Federal prosecutors were not required to provide evidence Tuesday to support their argument that Dearius Duheart should remain in custody pending trial for alleged weapons violations.

After conferring with court-appointed defense attorney Brent M. Stockstill, Duheart stipulated that Assistant U.S. Attorney Robert W. Piedrahita would have been able to win a detention order.

Duheart, 22, and a brother, Denako Duheart, formerly were charged with first-degree murder in the 2007 beating and burning of Jason Fourmy, 39.

Those charges were dropped in 2009, after three witnesses were shot to death. No one has been charged for the witnesses’ deaths.

Denako Duheart was convicted in November of the attempted second-degree murder of Julius Carter a year earlier.

Dearius Duheart pleaded guilty in August to felony charges of possession of cocaine and possession of Schedule II drugs. As a convicted felon, he was stripped of his right to possess firearms.

On April 30, however, Dearius Duheart was a passenger in a car that was stopped in Baton Rouge for an illegal turn at 2:55 a.m. by police Cpl. Thomas Morse, according to a federal affidavit.

Special Agent Michael Desmond, of the U.S. Bureau of Alcohol, Tobacco, Firearms and Explosives, said in that affidavit that police Cpl. Adam Lea ordered Duheart to leave his hands where they could be seen.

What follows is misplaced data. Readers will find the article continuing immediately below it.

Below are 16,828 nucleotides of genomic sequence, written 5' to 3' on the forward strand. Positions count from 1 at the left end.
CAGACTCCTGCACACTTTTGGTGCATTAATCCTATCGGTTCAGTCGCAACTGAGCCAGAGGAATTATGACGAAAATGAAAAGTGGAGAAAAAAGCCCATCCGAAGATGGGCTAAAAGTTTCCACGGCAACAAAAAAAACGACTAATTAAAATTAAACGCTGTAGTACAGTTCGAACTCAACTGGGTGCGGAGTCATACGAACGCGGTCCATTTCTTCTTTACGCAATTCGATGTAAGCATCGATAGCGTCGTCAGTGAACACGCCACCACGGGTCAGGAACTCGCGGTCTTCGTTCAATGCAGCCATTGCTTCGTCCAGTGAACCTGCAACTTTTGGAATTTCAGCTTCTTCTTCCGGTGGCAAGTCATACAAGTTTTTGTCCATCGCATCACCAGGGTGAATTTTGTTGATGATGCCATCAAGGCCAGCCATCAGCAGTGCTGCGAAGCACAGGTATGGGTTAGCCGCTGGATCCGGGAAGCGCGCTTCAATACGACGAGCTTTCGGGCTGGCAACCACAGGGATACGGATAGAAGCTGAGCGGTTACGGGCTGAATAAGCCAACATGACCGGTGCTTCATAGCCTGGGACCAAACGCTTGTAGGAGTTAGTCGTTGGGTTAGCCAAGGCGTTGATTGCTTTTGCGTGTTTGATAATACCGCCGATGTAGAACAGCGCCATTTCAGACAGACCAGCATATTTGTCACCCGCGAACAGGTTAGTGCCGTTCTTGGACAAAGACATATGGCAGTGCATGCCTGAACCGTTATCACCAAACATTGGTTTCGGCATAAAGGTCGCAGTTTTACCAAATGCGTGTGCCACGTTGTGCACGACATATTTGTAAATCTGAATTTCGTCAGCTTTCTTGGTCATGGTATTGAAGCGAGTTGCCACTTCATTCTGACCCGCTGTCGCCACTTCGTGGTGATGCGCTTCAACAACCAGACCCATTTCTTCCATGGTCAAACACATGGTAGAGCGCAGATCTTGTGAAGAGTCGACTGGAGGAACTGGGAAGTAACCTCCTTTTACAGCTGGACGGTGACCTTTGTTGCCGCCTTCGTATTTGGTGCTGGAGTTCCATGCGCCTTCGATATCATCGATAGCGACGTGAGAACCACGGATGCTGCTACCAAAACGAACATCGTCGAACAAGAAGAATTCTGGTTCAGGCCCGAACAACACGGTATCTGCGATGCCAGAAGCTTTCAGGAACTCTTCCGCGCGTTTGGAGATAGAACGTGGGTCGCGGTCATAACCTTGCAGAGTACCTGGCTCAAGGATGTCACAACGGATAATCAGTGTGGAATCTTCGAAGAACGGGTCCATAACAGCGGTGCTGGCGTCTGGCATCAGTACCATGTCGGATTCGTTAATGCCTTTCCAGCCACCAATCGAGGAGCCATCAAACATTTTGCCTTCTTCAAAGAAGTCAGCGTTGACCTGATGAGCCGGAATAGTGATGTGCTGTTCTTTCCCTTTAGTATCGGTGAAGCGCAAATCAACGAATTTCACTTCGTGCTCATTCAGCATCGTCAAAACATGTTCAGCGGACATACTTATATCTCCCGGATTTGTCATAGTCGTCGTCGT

Instead, Duheart reached toward the floor of the vehicle, Desmond said in the affidavit.

Lea ordered Duheart to get out of the car, Desmond added. Lea searched Duheart and discovered a 9 mm pistol tucked in the man’s pants, Desmond reported. The weapon’s serial numbers had been obliterated, Desmond wrote.

U.S. Magistrate Judge Stephen C. Riedlinger told Dearius Duheart that conviction on the two weapons charges could mean prison terms totaling 15 years and fines totaling $500,000.

“How do you plead to count one?” Riedlinger asked.

“Not guilty,” Duheart replied.

“And how do you plead to count two?” Riedlinger asked.

“Not guilty,” Duheart repeated.

Riedlinger ordered Duheart to remain in federal custody pending his trial.